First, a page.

The Journal Impact Factor is only a number unless it's placed into context. Use the JIF trend graph to see how a journal performs over time and against others journals in its categories.
What types of documents were cited and how frequently for this journal? Were citations evenly distributed or were a few documents responsible for most of the citation activity?
How is the Journal Impact Factor calculated and which specific articles contributed the most to the number?
Use the journal profile to better understand a journal's content. How much of the content is considered subscription versus open access, and how many citations did each type receive?
Journal Citation Reports is sourced from Web of Science Core Collection, the premier citation index on the Web of Science platform. Journals must undergo a rigorous evaluation by our editorial team in order to be covered in Web of Science Core Collection. We capture the cited references for all content from these journals, and we link those cited references to the cited papers. This article-level citation data is aggregated to the journal-level at the end of the year to create the indicators available in JCR. Over 11,500 titles from the Science Citation Index-Expanded and Social Sciences Citation Index are covered in JCR. The Science and Social Science editions of JCR are released annually.
The Journal Impact Factor identifies the frequency with which an average article from a journal is cited in a particular year. You can use this number to evaluate or compare a journal’s relative importance to others in the same field or see how frequently articles are cited to determine which journals may be better for your collection.
The numerator looks at citations in a particular JCR year to a journal's previous two years of content. For example, the 2017 Journal Impact Factor for a journal would take into account 2017 items that cited that journal's 2015 or 2016 content. The numerator includes citations to anything published by the journal in that 2015-2016 timeframe.
The denominator takes into account the number of citable items published in the journal in 2015 and 2016. Citable items include articles and reviews. Document types that aren't typically cited, e.g. letters or editorial materials, are not included in the Impact Factor denominator.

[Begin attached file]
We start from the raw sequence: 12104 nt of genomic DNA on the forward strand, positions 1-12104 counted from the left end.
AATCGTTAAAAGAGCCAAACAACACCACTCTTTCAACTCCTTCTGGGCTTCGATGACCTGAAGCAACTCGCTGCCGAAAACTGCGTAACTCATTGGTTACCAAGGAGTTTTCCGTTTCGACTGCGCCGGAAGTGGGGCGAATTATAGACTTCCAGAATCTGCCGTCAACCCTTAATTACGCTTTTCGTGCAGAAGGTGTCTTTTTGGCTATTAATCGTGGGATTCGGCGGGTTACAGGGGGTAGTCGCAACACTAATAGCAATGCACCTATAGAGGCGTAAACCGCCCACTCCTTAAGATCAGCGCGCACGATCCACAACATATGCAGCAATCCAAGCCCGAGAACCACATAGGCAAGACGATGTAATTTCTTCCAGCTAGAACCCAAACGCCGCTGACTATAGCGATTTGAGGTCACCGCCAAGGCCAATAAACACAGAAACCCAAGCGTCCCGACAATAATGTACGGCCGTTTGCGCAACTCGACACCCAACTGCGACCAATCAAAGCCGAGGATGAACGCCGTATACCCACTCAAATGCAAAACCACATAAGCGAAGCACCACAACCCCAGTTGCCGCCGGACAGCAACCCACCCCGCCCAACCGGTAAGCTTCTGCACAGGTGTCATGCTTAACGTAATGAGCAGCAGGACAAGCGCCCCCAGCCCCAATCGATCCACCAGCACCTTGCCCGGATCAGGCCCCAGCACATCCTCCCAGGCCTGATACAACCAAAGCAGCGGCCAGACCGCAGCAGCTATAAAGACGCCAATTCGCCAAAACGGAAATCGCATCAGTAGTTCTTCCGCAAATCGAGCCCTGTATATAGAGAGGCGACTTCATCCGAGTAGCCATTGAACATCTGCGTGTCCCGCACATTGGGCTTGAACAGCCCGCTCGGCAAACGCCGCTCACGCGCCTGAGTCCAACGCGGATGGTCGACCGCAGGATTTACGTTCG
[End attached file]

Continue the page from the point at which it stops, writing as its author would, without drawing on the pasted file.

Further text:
The Immediacy Index measures how frequently the average article from a journal is cited within the same year as publication. This number is useful for evaluating journals that publish cutting-edge research.
The numerator looks at citations in a particular JCR year to a journal's content from the same year. For example, the 2015 Immediacy Index for a journal would take into account 2015 citations to the journal's 2015 papers. The numerator includes citations to anything published by the journal in that year.
The denominator takes into account the number of citable items published in the journal in 2015. Citable items include articles and reviews.
A journal's quartile ranking is determined by comparing a journal to others in its JCR category based on Impact Factor score. If a journal falls in Q1, it means that the journal performs better than at least 75% of journals in that category, based on its Impact Factor score.
The journal’s rank in category, determined by Impact Factor, expressed as a percentile. For example, a journal with a JIF percentile of 89 performs better than 89% of journals in that category, based on its Impact Factor score. JIF percentiles give you a more granular view than quartiles do.
What depth of literature was cited in a calendar year?
Two descriptive metrics in the Journal Citation Reports help us understand this for each individual journal for each year: the Cited Half Life and Citing Half Life
A half-life in the context of the JCR is the median age of cited objects. Those can be citations made TO items within a journal or citations made FROM a journal to others.